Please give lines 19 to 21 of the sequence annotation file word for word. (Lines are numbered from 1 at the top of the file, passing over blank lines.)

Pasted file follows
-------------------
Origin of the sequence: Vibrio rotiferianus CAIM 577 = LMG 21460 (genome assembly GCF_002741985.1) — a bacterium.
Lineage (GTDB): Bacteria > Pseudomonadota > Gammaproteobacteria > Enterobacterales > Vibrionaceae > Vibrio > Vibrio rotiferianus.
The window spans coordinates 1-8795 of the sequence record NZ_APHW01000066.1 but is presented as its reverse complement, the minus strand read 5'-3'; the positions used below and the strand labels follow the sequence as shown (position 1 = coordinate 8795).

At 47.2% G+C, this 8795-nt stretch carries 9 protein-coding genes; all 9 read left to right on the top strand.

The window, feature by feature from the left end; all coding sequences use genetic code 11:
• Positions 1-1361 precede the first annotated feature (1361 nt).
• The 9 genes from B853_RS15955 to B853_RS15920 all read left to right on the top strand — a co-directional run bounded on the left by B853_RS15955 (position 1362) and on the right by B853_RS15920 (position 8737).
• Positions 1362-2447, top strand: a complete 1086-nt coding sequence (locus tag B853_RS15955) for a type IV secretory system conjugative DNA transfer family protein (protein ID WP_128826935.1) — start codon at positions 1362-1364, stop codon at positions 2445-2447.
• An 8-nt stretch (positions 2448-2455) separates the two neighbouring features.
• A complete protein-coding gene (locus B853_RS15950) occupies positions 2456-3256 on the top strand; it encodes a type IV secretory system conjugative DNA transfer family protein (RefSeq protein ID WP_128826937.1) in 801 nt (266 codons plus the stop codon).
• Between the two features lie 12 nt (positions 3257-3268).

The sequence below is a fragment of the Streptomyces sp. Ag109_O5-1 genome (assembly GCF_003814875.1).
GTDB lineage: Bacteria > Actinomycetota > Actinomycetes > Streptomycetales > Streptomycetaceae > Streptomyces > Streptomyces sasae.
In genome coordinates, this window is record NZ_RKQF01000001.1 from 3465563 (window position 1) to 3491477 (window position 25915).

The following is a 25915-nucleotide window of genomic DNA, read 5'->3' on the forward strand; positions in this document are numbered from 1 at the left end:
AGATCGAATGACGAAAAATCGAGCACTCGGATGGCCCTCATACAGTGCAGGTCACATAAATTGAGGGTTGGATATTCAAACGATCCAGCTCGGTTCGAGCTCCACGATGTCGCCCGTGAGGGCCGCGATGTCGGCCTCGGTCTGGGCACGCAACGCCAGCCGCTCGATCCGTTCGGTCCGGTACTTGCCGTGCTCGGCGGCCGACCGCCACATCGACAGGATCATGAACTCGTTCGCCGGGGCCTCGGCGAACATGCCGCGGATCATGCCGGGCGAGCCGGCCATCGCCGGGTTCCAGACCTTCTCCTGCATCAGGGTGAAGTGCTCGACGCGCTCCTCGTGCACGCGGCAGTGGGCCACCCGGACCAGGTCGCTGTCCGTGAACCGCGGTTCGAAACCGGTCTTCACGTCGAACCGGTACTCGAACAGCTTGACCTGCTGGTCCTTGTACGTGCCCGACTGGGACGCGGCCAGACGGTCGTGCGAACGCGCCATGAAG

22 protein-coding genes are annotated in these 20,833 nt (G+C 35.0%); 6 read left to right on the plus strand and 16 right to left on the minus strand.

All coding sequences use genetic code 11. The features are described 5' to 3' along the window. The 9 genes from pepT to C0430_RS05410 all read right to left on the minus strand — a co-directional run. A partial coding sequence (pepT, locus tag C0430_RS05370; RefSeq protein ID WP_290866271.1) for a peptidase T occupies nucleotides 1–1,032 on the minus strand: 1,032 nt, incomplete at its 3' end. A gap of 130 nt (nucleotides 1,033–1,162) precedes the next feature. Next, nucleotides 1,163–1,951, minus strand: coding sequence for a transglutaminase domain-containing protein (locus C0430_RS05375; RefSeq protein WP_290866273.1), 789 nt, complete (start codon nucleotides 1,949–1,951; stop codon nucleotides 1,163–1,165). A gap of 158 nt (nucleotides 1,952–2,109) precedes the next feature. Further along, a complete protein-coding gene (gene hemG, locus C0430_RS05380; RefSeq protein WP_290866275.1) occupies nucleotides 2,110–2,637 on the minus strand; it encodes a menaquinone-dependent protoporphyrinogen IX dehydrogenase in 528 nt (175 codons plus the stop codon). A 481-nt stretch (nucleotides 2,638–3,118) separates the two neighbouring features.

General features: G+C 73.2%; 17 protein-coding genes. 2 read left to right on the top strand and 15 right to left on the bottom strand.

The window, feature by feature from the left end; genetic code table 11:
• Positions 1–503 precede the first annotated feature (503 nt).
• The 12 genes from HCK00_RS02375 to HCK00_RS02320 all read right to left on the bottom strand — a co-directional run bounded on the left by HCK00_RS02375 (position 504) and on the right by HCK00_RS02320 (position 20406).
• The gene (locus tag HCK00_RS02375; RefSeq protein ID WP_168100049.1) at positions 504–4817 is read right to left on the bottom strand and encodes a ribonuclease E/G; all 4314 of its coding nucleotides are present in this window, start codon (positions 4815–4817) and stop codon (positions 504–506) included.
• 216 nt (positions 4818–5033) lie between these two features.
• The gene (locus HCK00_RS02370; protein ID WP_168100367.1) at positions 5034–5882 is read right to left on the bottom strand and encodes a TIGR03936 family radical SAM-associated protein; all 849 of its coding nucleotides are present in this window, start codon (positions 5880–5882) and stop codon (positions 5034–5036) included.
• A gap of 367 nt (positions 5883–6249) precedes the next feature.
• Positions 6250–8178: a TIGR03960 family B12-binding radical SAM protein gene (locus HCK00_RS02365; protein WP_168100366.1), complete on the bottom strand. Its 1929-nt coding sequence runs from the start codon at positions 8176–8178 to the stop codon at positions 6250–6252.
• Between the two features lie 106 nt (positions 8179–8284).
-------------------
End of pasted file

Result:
General features: G+C 73.2%; 17 protein-coding genes. 2 read left to right on the top strand and 15 right to left on the bottom strand.

The window, feature by feature from the left end; genetic code table 11:
• Positions 1–503 precede the first annotated feature (503 nt).